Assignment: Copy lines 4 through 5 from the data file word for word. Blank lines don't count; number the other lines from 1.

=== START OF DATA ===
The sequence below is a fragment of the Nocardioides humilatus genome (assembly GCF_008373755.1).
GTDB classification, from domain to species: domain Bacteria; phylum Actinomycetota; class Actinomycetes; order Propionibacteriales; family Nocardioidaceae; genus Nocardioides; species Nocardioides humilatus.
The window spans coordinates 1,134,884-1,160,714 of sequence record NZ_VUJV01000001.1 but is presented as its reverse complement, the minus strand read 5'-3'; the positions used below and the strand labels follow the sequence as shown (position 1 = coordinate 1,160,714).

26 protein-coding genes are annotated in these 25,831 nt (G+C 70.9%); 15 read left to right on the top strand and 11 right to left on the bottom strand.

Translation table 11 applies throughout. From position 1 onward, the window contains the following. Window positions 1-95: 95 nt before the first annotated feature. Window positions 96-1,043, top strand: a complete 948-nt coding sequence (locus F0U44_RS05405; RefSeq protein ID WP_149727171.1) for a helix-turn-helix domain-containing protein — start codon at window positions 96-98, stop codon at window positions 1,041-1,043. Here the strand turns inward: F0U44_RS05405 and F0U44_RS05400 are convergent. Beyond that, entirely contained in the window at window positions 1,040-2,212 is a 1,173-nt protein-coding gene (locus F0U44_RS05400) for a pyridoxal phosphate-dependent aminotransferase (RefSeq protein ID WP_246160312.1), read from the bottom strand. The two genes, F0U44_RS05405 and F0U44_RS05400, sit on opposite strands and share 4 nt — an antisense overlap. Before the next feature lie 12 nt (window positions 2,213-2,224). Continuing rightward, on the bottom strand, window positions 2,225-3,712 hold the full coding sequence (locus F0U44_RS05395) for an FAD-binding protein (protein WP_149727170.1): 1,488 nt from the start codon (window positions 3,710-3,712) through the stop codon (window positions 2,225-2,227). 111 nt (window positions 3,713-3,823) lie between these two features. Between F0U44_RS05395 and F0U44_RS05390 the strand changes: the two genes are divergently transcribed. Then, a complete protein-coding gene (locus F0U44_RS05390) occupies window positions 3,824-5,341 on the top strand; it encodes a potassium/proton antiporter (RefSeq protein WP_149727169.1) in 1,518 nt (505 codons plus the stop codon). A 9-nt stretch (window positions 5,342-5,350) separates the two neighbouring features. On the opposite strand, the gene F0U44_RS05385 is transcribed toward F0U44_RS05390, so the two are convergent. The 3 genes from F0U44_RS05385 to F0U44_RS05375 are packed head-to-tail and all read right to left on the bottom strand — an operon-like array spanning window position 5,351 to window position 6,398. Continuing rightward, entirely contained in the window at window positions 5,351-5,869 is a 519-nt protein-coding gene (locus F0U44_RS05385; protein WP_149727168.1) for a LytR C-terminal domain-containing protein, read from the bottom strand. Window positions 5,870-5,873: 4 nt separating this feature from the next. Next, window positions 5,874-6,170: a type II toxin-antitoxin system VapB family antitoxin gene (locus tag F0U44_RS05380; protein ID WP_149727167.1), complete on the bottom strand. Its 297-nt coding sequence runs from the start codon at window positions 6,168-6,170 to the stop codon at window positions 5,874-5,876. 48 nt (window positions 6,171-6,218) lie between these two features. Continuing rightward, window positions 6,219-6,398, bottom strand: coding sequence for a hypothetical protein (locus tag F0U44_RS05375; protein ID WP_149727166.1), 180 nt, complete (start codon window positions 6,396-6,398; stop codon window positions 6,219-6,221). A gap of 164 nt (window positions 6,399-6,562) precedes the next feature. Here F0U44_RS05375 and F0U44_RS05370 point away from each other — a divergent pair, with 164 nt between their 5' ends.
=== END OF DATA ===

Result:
26 protein-coding genes are annotated in these 25,831 nt (G+C 70.9%); 15 read left to right on the top strand and 11 right to left on the bottom strand.

Translation table 11 applies throughout. From position 1 onward, the window contains the following. Window positions 1-95: 95 nt before the first annotated feature. Window positions 96-1,043, top strand: a complete 948-nt coding sequence (locus F0U44_RS05405; RefSeq protein ID WP_149727171.1) for a helix-turn-helix domain-containing protein — start codon at window positions 96-98, stop codon at window positions 1,041-1,043. Here the strand turns inward: F0U44_RS05405 and F0U44_RS05400 are convergent. Beyond that, entirely contained in the window at window positions 1,040-2,212 is a 1,173-nt protein-coding gene (locus F0U44_RS05400) for a pyridoxal phosphate-dependent aminotransferase (RefSeq protein ID WP_246160312.1), read from the bottom strand. The two genes, F0U44_RS05405 and F0U44_RS05400, sit on opposite strands and share 4 nt — an antisense overlap. Before the next feature lie 12 nt (window positions 2,213-2,224). Continuing rightward, on the bottom strand, window positions 2,225-3,712 hold the full coding sequence (locus F0U44_RS05395) for an FAD-binding protein (protein WP_149727170.1): 1,488 nt from the start codon (window positions 3,710-3,712) through the stop codon (window positions 2,225-2,227). 111 nt (window positions 3,713-3,823) lie between these two features. Between F0U44_RS05395 and F0U44_RS05390 the strand changes: the two genes are divergently transcribed. Then, a complete protein-coding gene (locus F0U44_RS05390) occupies window positions 3,824-5,341 on the top strand; it encodes a potassium/proton antiporter (RefSeq protein WP_149727169.1) in 1,518 nt (505 codons plus the stop codon). A 9-nt stretch (window positions 5,342-5,350) separates the two neighbouring features. On the opposite strand, the gene F0U44_RS05385 is transcribed toward F0U44_RS05390, so the two are convergent. The 3 genes from F0U44_RS05385 to F0U44_RS05375 are packed head-to-tail and all read right to left on the bottom strand — an operon-like array spanning window position 5,351 to window position 6,398. Continuing rightward, entirely contained in the window at window positions 5,351-5,869 is a 519-nt protein-coding gene (locus F0U44_RS05385; protein WP_149727168.1) for a LytR C-terminal domain-containing protein, read from the bottom strand. Window positions 5,870-5,873: 4 nt separating this feature from the next. Next, window positions 5,874-6,170: a type II toxin-antitoxin system VapB family antitoxin gene (locus tag F0U44_RS05380; protein ID WP_149727167.1), complete on the bottom strand. Its 297-nt coding sequence runs from the start codon at window positions 6,168-6,170 to the stop codon at window positions 5,874-5,876. 48 nt (window positions 6,171-6,218) lie between these two features. Continuing rightward, window positions 6,219-6,398, bottom strand: coding sequence for a hypothetical protein (locus tag F0U44_RS05375; protein ID WP_149727166.1), 180 nt, complete (start codon window positions 6,396-6,398; stop codon window positions 6,219-6,221). A gap of 164 nt (window positions 6,399-6,562) precedes the next feature. Here F0U44_RS05375 and F0U44_RS05370 point away from each other — a divergent pair, with 164 nt between their 5' ends.